Julia Gillard
}2010{
Julia Gillard Australian Labor Party

Delivered at Brisbane, Qld, August 16th, 2010

The election was held on 21 August, 2010. It was the first election since 1993 at which neither leader had faced an election before. On 24 June the governing Australian Labor Party replaced its leader, Kevin Rudd, with Julia Gillard after poor polling and Rudd’s leadership style had alienated the Labor caucus. The Liberal/National coalition were now led by Tony Abbott, who had replaced Malcolm Turnbull in 2009 (Turnbull himself replaced Brendan Nelson in 2008).

The government’s campaign slogan was Moving Forward. Gillard pledged a 'citizens assembly' on the issue of climate change, abandoning the government’s previous policy of an emissions trading scheme which the Senate had blocked. The opposition’s key theme was that the government, having overthrown an elected

prime minister, was run by ‘faceless men’ and incompetent, and did not deserve re-election. The Abbott campaign gave particular attention to rising levels of unauthorised migration, and pledged firmly to 'stop the boats'.

The election resulted in Australia’s first hung parliament at the federal level since 1943. The Coalition and Labor won 72 seats each, four short of the total required to form government. One independent MP and one MP from the National Party of Western Australia supported the Coalition, while three others and one Green MP supported Labor. Gillard was able to form a minority government.

Julia Gillard, Prime Minister of Australia website
Julia Gillard, Prime Minister of Australia website

Julia Eileen Gillard was born 29 September, 1961. She was the Prime Minister of Australia from 24 June, 2010 to 27 June 2013 when she was replaced as Leader of the Labor Party. Gillard represented the electorate of Lalor, Vic from 1998 to 2013.

Elections contested

2010

Friends thank you very much and friends thank you to Bob Hawke—thank you for that generous introduction. And thank you Bob for proving to us that you can make big change with strong leadership and by striving for consensus. It’s a great lesson, thank you Bob Hawke. And can I acknowledge too Kevin Rudd who is with us today a man of great achievement. A man of great achievements—with great achievements to lie in the future for our nation, thank you Kevin. And friends can I also acknowledge former Prime Minister Gough Whitlam who cannot be with us today but of course who inspired us all. Can I also acknowledge former Prime Minister Paul Keating who also can’t be with us today but of course drove so many of the economic reforms that make us a great nation. Can I thank Treasurer Wayne Swan and Deputy Prime Minister a great Queenslander, a great friend, for his words of welcome. And can I thank Anna Bligh, party president and Premier of this state for her words of welcome as well. And can I acknowledge that we meet on traditional lands, we meet on the lands of indigenous Australians. I pay my respects to them, to their elders past and present, in a spirit of reconciliation.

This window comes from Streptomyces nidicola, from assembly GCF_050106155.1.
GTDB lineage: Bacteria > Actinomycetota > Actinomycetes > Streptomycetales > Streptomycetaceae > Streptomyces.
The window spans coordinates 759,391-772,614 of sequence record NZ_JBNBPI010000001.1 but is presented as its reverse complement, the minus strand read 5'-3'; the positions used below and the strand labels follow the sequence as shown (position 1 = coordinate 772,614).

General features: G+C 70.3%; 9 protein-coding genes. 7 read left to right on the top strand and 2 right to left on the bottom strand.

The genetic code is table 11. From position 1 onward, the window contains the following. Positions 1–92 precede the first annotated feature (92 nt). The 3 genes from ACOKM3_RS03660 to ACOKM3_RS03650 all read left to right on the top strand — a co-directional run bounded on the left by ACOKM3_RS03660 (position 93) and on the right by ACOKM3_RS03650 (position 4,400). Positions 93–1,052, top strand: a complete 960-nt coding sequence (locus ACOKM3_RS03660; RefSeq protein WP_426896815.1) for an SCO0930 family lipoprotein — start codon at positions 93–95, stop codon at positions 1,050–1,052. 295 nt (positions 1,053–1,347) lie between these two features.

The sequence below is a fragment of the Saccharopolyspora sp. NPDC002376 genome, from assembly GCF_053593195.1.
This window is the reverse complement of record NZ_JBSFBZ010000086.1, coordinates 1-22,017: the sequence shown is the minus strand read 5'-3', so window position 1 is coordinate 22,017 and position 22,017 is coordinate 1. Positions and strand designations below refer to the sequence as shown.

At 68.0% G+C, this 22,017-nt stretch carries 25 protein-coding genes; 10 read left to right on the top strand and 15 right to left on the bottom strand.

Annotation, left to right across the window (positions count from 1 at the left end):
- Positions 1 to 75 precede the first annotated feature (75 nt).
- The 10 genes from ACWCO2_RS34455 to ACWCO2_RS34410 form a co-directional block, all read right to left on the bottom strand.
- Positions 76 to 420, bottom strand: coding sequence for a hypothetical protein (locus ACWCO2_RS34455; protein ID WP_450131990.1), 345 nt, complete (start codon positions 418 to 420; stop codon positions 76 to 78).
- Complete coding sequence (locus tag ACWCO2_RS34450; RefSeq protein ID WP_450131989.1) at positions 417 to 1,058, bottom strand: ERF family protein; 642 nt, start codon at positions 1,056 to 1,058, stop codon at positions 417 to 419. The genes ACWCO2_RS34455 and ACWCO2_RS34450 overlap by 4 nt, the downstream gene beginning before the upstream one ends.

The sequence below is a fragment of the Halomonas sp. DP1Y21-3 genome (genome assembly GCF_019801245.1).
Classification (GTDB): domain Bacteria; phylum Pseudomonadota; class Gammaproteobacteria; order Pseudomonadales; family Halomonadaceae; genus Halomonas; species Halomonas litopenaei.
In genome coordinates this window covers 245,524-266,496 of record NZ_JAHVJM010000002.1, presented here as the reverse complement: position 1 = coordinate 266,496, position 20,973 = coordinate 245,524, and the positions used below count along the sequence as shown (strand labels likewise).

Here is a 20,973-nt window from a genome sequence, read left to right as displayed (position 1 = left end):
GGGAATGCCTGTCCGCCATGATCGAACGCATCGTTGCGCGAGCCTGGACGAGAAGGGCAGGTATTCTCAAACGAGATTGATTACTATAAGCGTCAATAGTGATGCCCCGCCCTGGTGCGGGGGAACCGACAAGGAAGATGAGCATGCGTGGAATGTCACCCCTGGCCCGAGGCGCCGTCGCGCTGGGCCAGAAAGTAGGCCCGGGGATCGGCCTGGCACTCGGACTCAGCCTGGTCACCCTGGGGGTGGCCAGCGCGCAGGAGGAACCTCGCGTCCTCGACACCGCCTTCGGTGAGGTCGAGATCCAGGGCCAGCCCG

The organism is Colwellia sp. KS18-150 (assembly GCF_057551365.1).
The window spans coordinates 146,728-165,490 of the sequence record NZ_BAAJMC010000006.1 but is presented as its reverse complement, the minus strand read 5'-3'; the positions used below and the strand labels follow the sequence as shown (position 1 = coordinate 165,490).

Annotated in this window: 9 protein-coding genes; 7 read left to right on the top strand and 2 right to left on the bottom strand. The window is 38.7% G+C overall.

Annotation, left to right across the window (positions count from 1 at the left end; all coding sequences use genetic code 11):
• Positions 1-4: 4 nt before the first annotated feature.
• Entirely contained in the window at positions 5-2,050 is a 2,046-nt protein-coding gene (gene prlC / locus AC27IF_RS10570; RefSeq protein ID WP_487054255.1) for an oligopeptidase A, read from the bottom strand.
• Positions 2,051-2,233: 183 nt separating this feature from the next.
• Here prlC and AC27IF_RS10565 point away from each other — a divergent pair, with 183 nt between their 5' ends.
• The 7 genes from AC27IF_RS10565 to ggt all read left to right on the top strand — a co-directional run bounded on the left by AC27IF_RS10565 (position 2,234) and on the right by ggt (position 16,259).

Friends, today I want to speak to you from my heart, I want to speak to you about my values and my vision for this country. Friends, I have believed all of my life in the power of hard work, in the importance of work, in defining a life in the importance of work, in earning your keep, in making sure you do your best every day. All of my life I have believed in the transformative power of education. That every child should get a great education. All of my life I have believed that we should show simple courtesy and respect to each other by caring for each other in times of need and all of my life I have believed that we can move forward with confidence. That our best days lie in front of us not behind us.

These are the values that I have taken with me all of my life, these are the values that will guide me as Prime Minister. Of course I learnt these values in my family home, I learnt them from my parents John and Moira who join us today, thank you Mum and Dad.

When my parents migrated to this country they didn’t come asking for a free ride, they came seeking a fair go, and they found it. They found it and they worked hard for it, when we first came to this country times were tough and Dad had to knock on many doors to get a job, but he got that first job and then a better second job and then he took other jobs to work hard for our family. My mother always worked as well and because of their hard work my sister and I were able to have a future, but I ask myself what would have happened when Dad knocked on those doors if there were no jobs to be had.

What would life have been like if my father hadn’t found work when we came to this country, and if understanding that, understanding the devastation that can flow from the absence of work that guided us when the global financial crisis threatened this country, because we wouldn’t have been asking that question about one man. We would have been asking that question about hundreds of thousands of Australians who would have been thrown out of work. Many of them may never have worked again.

We know in past economic downturns that workers who lose their jobs are at risk of never working again. We know in past economic downturns that young people who come of age in the economic downturn may never get their foot on the first rung in the ladder of life. They never get a job. Never get an apprenticeship and show that disadvantage five, 10, 15 years later.